A Nunc™ Maxisorp 96-well plate was coated with the ganglioside GT1b (Sigma) at a concentration of 10 μg/ml dissolved in 100% methanol which evaporated overnight. The wells were blocked with 3% Marvel™ milk in PBS (pH 7.4) for 2 h at 37 °C. Next, TeNT-Hc fragment was added to each well, at a concentration of 10 μg/ml, diluted in 3% Marvel™ in PBS (pH 7.4). To compare the ability of anti-TeNT-Hc toxin scFvs in blocking the binding of TeNT-Hc to ganglioside, scFvs were pre-incubated with the toxin for 2 h at 37 °C, prior to addition to the ganglioside. Toxin with or without scFv was incubated with the ganglioside. Ganglioside-bound toxin was then detected with a rabbit polyclonal anti-tetanus toxin IgG (1 in 10,000) and secondary goat anti-rabbit HRPO-IgG conjugate. POD substrate was used to develop the ELISA. Three PBS wash steps were included in between each stage.
Statistical assessment including the derivation of means and standard errors was carried out using both Microsoft Excel 2007 with Data Analysis Add tool or the Sigma Plot Software Version 8.0 (Systat Software Inc., London). Where appropriate to achieve statistical significance, experiments were independently repeated at least twice. Within each experiment, test samples and concentrations were assayed in triplicate where appropriate.
Student's t-test (Microsoft Excel 2007) was used when comparing two means with standard error. However, for comparison of more than two samples an ANOVA test and Dunnett post-test multiple comparison to positive control (GraphPad InStat 3.0). The data points in ELISA KD determinations were fitted, using Sigmaplot v8.0, to a standard saturation binding model conforming to 4-paramter logistic curve with maximum, minimum, hill-slope and EC50 (KD) which corresponds to the concentration of scFv yielding 50% of the saturating signal.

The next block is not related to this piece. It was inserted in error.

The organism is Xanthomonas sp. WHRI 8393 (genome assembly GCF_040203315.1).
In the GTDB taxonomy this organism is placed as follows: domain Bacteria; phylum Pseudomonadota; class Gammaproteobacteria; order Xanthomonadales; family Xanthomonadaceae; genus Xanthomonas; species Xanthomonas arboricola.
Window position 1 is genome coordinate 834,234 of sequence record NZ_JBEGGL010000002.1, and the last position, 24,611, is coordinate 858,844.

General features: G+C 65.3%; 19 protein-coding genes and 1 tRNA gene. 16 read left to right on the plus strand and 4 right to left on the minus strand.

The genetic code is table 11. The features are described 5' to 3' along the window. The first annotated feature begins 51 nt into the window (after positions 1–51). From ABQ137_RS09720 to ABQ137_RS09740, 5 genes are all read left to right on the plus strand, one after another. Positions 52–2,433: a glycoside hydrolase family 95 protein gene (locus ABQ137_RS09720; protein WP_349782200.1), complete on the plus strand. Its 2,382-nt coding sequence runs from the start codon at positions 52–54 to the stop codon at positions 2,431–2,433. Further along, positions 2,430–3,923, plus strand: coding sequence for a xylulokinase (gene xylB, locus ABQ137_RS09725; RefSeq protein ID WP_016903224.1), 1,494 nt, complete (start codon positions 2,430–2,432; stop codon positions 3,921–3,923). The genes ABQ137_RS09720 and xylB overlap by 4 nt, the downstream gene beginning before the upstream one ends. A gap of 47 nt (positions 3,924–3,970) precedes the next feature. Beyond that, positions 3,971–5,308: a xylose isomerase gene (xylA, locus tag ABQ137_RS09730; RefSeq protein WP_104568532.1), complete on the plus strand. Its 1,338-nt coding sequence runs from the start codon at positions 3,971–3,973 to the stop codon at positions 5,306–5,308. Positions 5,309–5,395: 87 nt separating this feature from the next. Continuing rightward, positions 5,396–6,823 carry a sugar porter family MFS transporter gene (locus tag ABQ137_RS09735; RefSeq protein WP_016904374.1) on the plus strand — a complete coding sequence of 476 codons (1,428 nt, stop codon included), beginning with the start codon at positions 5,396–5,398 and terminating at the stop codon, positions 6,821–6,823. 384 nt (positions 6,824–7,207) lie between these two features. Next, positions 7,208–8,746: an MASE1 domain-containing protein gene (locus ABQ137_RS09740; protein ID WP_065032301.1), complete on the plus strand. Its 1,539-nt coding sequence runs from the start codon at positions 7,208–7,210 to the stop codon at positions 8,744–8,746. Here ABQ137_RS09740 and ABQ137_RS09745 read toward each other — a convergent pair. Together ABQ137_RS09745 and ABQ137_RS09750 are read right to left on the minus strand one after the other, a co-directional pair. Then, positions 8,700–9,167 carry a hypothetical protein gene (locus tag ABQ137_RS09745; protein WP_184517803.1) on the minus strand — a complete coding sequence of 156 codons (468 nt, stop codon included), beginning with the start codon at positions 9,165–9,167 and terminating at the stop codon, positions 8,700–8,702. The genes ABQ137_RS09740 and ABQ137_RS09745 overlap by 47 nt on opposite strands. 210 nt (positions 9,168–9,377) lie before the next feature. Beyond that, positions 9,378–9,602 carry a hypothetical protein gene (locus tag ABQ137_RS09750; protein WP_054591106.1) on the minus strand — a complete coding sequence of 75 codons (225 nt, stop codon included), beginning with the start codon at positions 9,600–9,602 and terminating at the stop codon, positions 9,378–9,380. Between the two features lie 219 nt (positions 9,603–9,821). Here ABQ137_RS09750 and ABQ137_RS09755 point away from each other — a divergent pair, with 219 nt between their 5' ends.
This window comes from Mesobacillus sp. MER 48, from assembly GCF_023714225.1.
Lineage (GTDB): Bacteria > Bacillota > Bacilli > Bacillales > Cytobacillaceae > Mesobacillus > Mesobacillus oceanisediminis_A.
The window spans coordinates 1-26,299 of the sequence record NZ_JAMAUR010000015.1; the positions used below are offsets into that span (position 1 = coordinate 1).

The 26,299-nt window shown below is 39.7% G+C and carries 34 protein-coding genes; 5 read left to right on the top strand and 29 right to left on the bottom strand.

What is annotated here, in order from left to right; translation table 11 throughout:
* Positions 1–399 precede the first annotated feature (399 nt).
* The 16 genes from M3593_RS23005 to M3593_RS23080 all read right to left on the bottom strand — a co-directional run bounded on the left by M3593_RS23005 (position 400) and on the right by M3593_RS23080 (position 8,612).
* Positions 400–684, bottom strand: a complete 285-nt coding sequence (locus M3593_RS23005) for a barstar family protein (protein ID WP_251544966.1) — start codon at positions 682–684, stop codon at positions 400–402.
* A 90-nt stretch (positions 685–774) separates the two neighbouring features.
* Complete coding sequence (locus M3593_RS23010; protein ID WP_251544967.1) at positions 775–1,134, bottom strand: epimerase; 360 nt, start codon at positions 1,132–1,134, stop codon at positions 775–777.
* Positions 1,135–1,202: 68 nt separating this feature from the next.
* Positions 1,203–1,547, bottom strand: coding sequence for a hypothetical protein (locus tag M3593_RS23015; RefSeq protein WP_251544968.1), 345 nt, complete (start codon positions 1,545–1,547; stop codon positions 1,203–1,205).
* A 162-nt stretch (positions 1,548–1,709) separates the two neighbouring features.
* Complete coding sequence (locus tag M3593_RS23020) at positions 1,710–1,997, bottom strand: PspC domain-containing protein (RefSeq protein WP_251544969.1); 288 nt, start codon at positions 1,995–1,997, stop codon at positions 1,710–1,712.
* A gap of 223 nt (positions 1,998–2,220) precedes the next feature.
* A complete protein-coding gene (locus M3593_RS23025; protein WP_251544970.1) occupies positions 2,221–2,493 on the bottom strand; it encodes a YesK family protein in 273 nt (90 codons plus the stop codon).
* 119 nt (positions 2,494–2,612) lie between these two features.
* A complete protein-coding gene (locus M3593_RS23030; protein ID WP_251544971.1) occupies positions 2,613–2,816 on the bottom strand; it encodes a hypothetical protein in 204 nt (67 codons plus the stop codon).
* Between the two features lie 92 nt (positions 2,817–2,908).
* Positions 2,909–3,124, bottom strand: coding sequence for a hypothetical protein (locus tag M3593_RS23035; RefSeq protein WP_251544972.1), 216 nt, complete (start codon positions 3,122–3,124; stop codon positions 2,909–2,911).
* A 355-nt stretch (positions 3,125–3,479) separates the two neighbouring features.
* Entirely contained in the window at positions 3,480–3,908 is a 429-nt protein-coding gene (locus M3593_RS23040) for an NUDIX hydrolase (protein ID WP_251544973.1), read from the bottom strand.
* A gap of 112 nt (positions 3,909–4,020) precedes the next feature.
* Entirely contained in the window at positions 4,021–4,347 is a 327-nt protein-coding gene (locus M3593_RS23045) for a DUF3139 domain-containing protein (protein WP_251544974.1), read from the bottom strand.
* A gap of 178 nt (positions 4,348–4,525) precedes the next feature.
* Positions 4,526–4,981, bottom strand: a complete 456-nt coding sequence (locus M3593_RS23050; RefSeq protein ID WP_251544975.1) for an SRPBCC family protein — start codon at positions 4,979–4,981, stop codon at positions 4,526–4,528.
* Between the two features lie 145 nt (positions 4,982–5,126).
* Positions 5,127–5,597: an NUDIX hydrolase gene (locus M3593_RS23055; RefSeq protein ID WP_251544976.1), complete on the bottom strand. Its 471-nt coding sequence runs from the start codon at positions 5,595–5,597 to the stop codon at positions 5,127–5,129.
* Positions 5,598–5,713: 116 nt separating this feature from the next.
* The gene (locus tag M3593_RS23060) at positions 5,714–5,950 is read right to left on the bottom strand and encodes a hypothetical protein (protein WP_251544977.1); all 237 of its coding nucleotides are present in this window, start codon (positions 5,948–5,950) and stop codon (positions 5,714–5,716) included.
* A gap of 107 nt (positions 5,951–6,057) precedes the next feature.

Recombinant His-tagged Hc was expressed in E. coli and purified using IMAC (immobilised metal affinity chromatography. A commercial scFv phagemid library (Cambridge Antibody Technology; now AstraZeneca-Medimmune) (Vaughan et al., 1996), was screened against plastic-immobilised HC. Round 2 output clones (540) were screened in an ELISA binding assay. From this, 53 individual phage-antibodies were isolated and found to be selective for recombinant Hc by ELISA (Supplementary data, Table 1). Recombinant fragments of HcN and HcC were also used in phage screening experiments. Eleven of the 53 scFv clones were specific for HcC (HcC clones) whilst 26 were specific for the HcN sub-domain (HcN clones). The remaining 16 scFv clones exhibited no measurable levels of binding to either HcN or HNC and were presumed to recognise junctional epitopes formed between the sub-domains or epitopes on either sub-domain that are conformationally dependent on the other domain being present. These were subsequently referred to as ‘HcJ’ clones.